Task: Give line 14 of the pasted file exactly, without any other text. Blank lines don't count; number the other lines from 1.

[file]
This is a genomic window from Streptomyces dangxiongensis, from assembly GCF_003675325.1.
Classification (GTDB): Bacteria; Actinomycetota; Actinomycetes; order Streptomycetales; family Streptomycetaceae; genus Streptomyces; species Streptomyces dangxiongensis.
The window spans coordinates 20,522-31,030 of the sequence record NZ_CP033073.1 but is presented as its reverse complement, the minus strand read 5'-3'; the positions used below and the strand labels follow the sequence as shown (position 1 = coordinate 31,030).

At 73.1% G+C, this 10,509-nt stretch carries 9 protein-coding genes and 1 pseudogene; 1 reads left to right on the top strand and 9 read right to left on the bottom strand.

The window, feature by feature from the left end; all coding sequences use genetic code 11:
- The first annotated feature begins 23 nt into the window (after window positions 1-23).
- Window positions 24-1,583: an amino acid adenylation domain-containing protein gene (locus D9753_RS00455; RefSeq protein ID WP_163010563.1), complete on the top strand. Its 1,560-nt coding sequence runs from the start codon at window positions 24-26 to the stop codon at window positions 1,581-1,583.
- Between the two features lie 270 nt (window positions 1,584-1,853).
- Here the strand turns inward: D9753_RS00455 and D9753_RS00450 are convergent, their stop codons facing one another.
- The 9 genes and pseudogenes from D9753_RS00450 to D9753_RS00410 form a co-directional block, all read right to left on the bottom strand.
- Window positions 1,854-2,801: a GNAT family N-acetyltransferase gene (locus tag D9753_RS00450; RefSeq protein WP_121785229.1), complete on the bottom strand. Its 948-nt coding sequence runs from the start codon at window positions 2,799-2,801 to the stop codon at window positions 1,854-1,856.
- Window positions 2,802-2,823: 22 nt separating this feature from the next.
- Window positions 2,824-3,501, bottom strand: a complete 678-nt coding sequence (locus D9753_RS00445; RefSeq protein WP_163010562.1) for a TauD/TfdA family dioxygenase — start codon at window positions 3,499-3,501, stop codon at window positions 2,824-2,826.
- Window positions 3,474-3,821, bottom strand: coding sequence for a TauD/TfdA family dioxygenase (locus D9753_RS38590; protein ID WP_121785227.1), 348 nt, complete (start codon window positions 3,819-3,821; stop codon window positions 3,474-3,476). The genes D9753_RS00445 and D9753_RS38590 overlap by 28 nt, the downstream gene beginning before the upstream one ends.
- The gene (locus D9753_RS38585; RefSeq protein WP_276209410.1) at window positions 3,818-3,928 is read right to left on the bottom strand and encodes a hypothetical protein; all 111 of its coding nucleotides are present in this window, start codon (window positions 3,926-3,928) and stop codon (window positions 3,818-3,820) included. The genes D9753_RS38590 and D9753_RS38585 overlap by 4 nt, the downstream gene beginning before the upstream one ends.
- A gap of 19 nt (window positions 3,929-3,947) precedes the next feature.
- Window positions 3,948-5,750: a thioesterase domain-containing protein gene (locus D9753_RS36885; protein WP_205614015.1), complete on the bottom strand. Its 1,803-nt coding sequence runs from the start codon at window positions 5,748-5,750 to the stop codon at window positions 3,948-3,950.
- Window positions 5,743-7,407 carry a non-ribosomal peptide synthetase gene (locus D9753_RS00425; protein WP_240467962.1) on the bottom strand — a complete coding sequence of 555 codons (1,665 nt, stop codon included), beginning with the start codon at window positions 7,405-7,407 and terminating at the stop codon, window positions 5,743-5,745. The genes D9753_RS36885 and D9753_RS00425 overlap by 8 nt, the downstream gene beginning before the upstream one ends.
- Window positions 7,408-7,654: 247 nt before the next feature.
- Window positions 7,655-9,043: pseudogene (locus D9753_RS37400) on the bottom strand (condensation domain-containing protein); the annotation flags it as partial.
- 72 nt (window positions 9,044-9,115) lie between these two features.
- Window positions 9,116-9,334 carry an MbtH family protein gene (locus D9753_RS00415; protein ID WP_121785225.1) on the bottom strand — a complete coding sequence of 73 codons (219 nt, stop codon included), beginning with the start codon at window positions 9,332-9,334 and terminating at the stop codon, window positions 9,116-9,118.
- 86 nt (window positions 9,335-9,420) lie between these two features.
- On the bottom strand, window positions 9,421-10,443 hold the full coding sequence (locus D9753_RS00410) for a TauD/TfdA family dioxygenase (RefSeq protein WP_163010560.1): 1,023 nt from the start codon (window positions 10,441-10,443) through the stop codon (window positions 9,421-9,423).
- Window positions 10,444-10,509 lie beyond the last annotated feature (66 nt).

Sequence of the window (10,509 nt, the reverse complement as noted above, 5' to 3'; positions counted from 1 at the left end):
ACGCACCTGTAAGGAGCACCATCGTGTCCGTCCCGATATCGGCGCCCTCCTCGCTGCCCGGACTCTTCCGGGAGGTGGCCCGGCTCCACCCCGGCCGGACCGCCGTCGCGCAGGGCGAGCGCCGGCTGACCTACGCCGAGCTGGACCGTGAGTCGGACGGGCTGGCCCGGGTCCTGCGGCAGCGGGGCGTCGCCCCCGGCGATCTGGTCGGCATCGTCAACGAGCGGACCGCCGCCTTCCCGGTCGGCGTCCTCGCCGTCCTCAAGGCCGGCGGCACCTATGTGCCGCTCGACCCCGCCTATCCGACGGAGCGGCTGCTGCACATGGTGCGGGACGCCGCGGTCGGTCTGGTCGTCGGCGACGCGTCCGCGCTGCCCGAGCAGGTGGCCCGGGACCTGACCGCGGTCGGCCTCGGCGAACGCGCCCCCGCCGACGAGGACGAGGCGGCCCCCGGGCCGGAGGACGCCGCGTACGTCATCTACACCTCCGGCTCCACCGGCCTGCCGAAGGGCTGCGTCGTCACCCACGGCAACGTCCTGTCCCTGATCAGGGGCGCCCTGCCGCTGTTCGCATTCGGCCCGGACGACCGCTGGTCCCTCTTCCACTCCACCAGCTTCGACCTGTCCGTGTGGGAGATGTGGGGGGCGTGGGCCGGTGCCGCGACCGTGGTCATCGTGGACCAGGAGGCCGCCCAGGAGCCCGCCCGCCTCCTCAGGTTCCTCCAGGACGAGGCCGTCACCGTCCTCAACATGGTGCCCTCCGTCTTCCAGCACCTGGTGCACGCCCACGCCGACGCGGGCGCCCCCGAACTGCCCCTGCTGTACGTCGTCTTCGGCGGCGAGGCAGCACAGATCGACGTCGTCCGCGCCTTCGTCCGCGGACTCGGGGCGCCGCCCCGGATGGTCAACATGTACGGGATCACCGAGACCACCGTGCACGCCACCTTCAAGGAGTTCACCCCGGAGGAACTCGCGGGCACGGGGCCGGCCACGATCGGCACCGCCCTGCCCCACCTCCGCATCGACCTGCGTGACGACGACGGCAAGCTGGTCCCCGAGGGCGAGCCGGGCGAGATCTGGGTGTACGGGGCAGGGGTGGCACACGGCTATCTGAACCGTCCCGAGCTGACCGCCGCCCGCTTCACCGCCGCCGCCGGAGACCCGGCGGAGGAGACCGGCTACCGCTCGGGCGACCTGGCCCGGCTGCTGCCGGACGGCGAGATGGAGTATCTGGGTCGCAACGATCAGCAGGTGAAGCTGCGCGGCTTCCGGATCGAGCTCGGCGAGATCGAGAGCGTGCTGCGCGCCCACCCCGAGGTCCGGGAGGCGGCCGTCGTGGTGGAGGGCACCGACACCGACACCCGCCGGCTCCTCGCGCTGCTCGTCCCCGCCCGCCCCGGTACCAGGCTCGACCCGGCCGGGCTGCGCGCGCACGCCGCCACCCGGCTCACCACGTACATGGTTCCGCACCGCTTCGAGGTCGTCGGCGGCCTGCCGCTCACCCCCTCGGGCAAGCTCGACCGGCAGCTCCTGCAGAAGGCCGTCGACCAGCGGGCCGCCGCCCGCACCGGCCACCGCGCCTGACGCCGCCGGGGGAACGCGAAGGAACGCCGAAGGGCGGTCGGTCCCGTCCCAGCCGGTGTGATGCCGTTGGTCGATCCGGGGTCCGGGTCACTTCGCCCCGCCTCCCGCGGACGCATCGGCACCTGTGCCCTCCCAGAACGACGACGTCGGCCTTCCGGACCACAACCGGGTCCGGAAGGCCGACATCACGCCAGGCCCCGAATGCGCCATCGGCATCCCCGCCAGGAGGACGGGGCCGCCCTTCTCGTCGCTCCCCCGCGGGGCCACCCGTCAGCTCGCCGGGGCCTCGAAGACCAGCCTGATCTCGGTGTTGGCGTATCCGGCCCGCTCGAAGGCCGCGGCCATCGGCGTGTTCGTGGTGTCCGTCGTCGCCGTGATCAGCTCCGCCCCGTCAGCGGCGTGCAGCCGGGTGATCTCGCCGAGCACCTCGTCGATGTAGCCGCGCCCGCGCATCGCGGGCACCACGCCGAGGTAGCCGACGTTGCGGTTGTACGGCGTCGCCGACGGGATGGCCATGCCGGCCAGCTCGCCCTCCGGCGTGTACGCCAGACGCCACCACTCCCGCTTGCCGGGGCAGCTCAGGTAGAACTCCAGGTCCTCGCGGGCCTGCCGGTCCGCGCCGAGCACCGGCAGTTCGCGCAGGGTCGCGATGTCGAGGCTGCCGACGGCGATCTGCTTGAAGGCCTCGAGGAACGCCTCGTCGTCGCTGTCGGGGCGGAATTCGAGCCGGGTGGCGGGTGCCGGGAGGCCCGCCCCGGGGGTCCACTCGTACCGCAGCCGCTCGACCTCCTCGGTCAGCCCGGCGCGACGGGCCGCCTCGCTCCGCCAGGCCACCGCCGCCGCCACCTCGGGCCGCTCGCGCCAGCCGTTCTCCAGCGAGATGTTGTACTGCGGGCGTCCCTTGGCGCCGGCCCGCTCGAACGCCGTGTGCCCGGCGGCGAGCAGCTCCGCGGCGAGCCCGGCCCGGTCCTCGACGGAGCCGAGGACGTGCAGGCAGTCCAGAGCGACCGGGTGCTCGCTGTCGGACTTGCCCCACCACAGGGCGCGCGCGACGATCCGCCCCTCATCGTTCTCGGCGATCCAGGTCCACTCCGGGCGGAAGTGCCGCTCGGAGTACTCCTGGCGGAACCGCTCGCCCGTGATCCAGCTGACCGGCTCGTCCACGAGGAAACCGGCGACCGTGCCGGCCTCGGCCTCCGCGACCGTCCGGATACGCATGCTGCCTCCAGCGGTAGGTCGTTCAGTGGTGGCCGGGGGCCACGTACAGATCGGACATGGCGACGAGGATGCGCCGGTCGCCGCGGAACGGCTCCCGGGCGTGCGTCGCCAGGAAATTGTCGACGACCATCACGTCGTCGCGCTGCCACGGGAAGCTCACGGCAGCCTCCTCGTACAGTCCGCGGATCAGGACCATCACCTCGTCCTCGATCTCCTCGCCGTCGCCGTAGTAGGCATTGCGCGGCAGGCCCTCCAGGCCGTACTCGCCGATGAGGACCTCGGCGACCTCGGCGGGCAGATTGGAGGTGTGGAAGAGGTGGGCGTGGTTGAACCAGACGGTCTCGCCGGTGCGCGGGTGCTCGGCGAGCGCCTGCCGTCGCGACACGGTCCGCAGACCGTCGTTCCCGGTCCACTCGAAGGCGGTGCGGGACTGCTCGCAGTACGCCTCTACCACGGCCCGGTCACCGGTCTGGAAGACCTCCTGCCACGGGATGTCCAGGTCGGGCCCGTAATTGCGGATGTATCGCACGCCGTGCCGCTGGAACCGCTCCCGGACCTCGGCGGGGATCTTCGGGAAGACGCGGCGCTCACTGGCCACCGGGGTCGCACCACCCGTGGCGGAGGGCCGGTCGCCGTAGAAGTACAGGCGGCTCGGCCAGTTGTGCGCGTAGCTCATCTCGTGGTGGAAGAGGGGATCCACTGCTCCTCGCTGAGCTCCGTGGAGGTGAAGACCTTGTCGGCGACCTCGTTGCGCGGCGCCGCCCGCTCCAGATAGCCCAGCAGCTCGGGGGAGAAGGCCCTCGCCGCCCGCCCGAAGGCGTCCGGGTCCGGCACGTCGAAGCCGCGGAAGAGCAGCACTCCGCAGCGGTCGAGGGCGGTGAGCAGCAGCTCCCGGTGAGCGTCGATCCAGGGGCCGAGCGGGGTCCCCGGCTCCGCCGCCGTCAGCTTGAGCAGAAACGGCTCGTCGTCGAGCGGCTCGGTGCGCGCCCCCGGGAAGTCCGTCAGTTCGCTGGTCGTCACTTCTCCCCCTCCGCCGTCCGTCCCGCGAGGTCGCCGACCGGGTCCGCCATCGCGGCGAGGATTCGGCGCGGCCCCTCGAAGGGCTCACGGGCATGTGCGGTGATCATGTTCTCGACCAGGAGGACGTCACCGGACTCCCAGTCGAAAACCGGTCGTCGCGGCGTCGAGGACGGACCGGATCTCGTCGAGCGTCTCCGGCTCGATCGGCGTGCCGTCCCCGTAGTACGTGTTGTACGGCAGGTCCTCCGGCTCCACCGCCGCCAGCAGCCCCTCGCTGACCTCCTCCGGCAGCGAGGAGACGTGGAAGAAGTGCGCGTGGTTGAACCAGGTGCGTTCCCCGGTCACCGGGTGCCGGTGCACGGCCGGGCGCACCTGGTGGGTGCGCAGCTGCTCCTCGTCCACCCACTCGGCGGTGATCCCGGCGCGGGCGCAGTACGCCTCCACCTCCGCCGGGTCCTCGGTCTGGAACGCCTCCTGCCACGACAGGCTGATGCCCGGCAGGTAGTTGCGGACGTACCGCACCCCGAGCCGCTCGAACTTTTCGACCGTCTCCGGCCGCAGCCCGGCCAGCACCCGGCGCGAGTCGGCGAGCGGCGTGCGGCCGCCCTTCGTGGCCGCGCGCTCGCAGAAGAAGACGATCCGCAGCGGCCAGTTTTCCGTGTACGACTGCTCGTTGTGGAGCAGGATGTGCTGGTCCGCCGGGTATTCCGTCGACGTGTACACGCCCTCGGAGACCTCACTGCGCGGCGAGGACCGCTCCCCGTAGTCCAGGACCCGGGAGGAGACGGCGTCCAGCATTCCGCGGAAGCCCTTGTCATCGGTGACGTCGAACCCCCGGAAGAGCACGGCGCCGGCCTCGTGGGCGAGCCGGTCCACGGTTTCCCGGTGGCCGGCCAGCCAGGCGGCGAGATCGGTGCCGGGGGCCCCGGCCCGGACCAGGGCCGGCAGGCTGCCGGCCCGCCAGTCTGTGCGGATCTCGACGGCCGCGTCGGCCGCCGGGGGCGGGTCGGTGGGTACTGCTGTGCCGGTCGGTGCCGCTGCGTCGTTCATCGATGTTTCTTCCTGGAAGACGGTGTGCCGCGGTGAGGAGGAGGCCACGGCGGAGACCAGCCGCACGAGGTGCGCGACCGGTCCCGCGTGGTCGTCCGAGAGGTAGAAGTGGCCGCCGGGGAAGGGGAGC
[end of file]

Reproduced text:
- Window positions 3,474-3,821, bottom strand: coding sequence for a TauD/TfdA family dioxygenase (locus D9753_RS38590; protein ID WP_121785227.1), 348 nt, complete (start codon window positions 3,819-3,821; stop codon window positions 3,474-3,476). The genes D9753_RS00445 and D9753_RS38590 overlap by 28 nt, the downstream gene beginning before the upstream one ends.